The globalisation and questioning existences also led me to be very oriented to self. Interestingly, as soon as we discovered that the world didn’t revolve around us, we gave ourselves permission to act like it does. I tend to think about everything in terms of its effect on me. I wouldn’t call it selfish, but I don’t spend a lot of time saying insulting things to myself.
What about the Gen Zeders? They don’t think globally, they think more in a multiverse kind of way. They don’t see themselves as one thing, and other people as another thing. They don’t put themselves into categories. Instead, they seem to be insisting that no one is anything. They are threatening to completely do away with all the labels that my parents established, that I questioned over and over with no end in sight. They are the ‘unidentified’ generation. The older you are, the more you will struggle with that behavior. You’ll believe that they are destroying all the constraints and clear lines you spent your life protecting. Well, they are. They are proud of it. If you tell them off for it, they will just say, ‘Okay, Boomer. Go back to Facebook’ (yeah, apparently Facebook is for old people… like me. I’m on Facebook). For them, it isn’t a deconstruction (that’s a Millennial thing). For them it is simply a strategy of ignoring things that we really don’t need.
They also thrive on communication rather than just questioning. They communicate all the time. I worked with a group of teenagers (not that they would label themselves that way) in an appointment I was in. This group talked all day and night. They went to school together. They all had smartphones. They were all logged into Discord (a communications app) all day. They would message each other all the time. They always knew where every other person in that group was. They always knew what was going on. They were always communicating.
You know what else is weird? They would rather have a conversation about something than just be told what the zero-consultation decision is. They would also rather have dialogue than conflict. Weird, eh? Other generations may have a hard time understanding why people would need to know the process by which you came to the conclusion about something that affects their lives, why a once-per-year review meeting isn’t enough to satisfy a Gen Zeder. I know this is a problem with us Millennials, too. But, trust me, that had more to do with us just being mad about everything. Gen Zeders, on the other hand, actually want to know. They want to talk. They want to have open and consistent dialogue.
During lockdown, I’m struggling with my identity in this globalist world. I have had to lean back on the labels that I’ve spent my life challenging and questioning. I’ve had other questions answered which just leads to further questions. Gen Zeders will be struggling with a feeling of loss of face-to-face communication. They won’t enjoy the social media battles because true dialogue is quite difficult in these forums.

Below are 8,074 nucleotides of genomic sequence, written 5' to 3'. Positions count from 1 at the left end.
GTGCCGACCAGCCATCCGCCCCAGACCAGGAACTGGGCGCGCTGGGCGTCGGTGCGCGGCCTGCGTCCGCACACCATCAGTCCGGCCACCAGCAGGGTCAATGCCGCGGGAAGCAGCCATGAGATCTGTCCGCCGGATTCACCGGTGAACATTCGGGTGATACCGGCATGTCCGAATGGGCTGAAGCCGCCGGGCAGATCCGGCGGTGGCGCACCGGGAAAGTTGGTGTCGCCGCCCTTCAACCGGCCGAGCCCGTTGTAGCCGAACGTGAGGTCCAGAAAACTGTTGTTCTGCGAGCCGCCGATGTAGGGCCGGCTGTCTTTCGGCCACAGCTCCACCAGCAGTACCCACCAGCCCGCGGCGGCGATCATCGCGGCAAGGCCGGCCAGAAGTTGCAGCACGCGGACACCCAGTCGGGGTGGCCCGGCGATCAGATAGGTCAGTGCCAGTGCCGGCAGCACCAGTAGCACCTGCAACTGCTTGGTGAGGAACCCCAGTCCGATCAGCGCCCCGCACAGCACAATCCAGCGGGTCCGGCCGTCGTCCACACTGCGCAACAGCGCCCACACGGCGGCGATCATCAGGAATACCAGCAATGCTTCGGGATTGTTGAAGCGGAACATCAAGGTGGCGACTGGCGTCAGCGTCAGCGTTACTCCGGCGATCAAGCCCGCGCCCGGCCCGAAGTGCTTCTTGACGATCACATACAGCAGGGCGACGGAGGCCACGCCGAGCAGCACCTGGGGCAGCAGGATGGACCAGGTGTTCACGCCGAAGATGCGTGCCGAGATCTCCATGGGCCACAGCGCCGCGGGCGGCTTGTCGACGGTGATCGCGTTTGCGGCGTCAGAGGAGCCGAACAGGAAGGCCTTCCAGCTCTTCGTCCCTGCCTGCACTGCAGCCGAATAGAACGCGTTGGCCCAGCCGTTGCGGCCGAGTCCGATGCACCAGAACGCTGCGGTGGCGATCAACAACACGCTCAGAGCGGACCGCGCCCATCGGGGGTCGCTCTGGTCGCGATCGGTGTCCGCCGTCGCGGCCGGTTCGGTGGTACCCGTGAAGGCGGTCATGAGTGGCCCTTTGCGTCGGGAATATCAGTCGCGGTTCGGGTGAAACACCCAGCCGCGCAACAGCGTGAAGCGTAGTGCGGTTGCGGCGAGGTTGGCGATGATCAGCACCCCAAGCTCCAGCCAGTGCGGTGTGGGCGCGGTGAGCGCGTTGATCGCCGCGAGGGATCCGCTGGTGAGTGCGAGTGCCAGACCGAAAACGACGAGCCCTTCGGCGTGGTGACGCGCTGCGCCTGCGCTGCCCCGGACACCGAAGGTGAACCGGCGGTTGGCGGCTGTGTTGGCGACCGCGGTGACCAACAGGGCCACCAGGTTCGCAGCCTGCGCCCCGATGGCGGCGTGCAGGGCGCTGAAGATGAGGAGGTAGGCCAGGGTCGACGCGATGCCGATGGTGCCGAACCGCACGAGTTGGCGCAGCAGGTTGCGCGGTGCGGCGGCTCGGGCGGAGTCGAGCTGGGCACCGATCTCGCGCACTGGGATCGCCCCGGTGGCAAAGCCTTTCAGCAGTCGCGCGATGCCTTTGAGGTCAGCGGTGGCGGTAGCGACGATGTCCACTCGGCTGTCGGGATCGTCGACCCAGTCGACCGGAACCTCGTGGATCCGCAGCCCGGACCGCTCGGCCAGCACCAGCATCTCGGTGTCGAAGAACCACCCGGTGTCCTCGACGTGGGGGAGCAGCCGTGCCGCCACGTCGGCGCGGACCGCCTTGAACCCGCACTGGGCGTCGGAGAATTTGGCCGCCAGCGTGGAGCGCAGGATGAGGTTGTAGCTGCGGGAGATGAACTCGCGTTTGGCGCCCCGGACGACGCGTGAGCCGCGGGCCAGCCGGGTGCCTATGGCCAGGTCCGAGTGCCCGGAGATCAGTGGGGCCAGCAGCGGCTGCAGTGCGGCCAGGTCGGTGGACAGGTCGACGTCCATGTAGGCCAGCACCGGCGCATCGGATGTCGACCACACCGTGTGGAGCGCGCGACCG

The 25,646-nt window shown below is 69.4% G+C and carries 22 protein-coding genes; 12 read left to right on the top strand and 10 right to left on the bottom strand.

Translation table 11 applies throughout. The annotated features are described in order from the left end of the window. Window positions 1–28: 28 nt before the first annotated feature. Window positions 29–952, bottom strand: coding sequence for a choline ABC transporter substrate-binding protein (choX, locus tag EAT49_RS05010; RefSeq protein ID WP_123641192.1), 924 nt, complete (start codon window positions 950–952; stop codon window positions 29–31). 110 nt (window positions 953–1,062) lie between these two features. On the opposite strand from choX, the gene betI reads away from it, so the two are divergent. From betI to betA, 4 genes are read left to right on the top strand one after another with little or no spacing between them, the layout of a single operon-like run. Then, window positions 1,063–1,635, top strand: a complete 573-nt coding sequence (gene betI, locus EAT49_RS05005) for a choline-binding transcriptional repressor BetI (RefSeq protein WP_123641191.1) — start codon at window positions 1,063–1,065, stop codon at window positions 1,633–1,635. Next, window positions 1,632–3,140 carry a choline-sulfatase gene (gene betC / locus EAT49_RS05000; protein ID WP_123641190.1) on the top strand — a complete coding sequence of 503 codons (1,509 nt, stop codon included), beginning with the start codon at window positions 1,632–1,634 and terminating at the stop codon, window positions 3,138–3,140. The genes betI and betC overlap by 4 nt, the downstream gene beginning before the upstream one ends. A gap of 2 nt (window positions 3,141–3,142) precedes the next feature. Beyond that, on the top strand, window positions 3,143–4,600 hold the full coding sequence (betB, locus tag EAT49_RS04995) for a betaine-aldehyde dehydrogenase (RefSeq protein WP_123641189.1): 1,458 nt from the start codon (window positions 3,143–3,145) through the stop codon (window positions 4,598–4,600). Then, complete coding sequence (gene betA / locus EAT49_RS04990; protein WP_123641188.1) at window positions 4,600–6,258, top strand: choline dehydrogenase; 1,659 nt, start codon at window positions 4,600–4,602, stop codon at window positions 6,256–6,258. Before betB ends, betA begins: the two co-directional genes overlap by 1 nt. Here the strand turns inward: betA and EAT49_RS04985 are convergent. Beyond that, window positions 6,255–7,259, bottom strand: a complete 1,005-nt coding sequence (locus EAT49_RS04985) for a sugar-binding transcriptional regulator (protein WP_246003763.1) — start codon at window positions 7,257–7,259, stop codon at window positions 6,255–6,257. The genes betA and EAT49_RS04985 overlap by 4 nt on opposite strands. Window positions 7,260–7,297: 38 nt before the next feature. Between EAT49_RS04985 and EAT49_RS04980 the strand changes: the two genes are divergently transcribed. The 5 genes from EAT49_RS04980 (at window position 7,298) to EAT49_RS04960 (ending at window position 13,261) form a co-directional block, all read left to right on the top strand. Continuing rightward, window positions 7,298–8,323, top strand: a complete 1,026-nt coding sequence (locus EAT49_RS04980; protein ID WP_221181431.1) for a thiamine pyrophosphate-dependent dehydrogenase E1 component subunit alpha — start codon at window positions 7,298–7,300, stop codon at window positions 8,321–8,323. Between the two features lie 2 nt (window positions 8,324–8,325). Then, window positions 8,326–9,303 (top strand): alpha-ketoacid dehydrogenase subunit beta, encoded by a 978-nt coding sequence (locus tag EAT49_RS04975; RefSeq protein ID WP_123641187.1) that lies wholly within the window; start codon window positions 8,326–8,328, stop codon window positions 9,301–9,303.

Context creates belief systems. Belief systems create behaviours. Behaviours dictate consumption.
As a Millennial, I consume experiences. After all, experiencing something is the only real way to answer many of the questions I have. Millennials travel. We want to experience the world we’ve discovered.
I also want to consume innovations and new ideas and ‘flagships’! I want to re-conquer the world!
Gen Zeders, due to their context and behaviours, have different desires in the things they consume. You see, they want uniqueness. They want unlimited. They want quick. They want ethical.
They want to feel valued for their individuality. Let’s not confuse this with the individuality of the previous generations. We’re all using the same word to describe something very different. To a Gen Zeder, they have a name and a story and they just want to be heard.
They also want to be part of making a difference. They will pick a product because it is ethical. They will stand behind a brand because that brand stands for something good. They will refuse to put money in a bucket, but raise awareness and resources for the same cause from the comfort of their arm chair by the heater.
I’d like to suggest that we Millennials would be struggling much more with a lockdown than Gen Zeders. But… maybe that’s what every generation believes about their plight in life in comparison with others.
How are we all going to get through these levels of lockdown? How is it going to change us? How are the younger generations going to be affected by all of this? Well… maybe we should all get up from the couch and talk to one of them about it. We might be pleasantly surprised.
By Captain Nathan Holt